Set in the beautiful Loire Valley, my memoir will remind older readers what it was like to be young, adventurous and filled with dreams. Younger readers will relate to the difficult decisions women make as they transition into adulthood. My hope is that both of these groups will come away from my book realizing it’s not too late to create your own memories. Go out and explore the world. Life’s for living, after all.

What advice would you give to authors who are just starting out?

Hire a professional editor. I mean it. You can’t edit your own book. You won’t see the mistakes because you are too close to the writing. It will cost you a few hundred dollars for a line editor, a bit more if you need some in-depth editing, but it’s the best money you will ever spend. I cringe every time I read a negative review where the main complaint is editing. You want readers to judge you on the content of your story.

How do you go about marketing your books?

There are many good marketing websites available to authors, but Goodreads is at the top of my list. I have set up numerous giveaways and joined various Goodread’s groups to promote my memoir. Thousands of readers flock to this site daily and I believe it’s essential to have a strong presence there.

How important do you think reviews are? If you consider reviews important, how do you go about obtaining them for your books?

Reviews are essential, especially for self-published authors. There are hundreds of indie books coming on the market daily and reviews help readers feel confident about their choices. As an indie author, I worked hard to obtain my initial reviews. Just after I published my first book in the French Illusions Series, I participated in a blog tour. This resulted in some great reviews. I also sifted through dozens of Amazons top reviewers, emailed them and asked for honest reviews. Only a handful replied, but it was well worth the effort. Over time, as I promoted my books, offering them for sale on sites like BookBub, organic reviews slowly materialized.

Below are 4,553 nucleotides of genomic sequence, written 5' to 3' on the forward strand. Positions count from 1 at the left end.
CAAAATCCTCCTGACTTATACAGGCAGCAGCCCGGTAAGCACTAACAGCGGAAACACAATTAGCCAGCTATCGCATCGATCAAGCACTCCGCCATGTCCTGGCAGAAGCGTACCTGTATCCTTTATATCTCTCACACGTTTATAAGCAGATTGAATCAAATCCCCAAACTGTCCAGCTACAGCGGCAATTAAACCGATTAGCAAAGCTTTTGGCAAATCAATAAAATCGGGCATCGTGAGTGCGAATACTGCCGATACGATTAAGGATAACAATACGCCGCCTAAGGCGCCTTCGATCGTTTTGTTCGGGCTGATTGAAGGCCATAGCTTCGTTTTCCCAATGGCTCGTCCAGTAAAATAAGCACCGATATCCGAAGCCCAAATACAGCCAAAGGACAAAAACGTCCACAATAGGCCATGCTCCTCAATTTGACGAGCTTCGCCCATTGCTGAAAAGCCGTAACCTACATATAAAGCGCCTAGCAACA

While on the subject of reviews, I would add that no matter how well-edited and well-vetted your piece of work, some people will not like your story. There is nothing you can do about it. Once your book is published and you give away or sell a bunch of copies, you will eventually receive a negative review, and it will hurt your feelings. It never ceases to amaze me how people can be so cruel with reviews, but once you become an author, it’s a fact of life you must live with.

Please share with us links to where readers may obtain more information and insight into who you are.

N.B. Linda kindly provided the list of links most of which are self-explanatory. Nevertheless, explanatory comments have been added for clarity.

Linda’s personal website:

Interesting blog in which Linda shares experiences, thoughts, recipes etc.:

Facebook page:

Twitter account:

Goodreads account:

Amazon author page:

Thank you Linda for sharing your journey, inspiration and experiences with us.

Book links:

Click on the retail site of your choice to access the relevant book page.


If interested, you may read T. R.’s review here.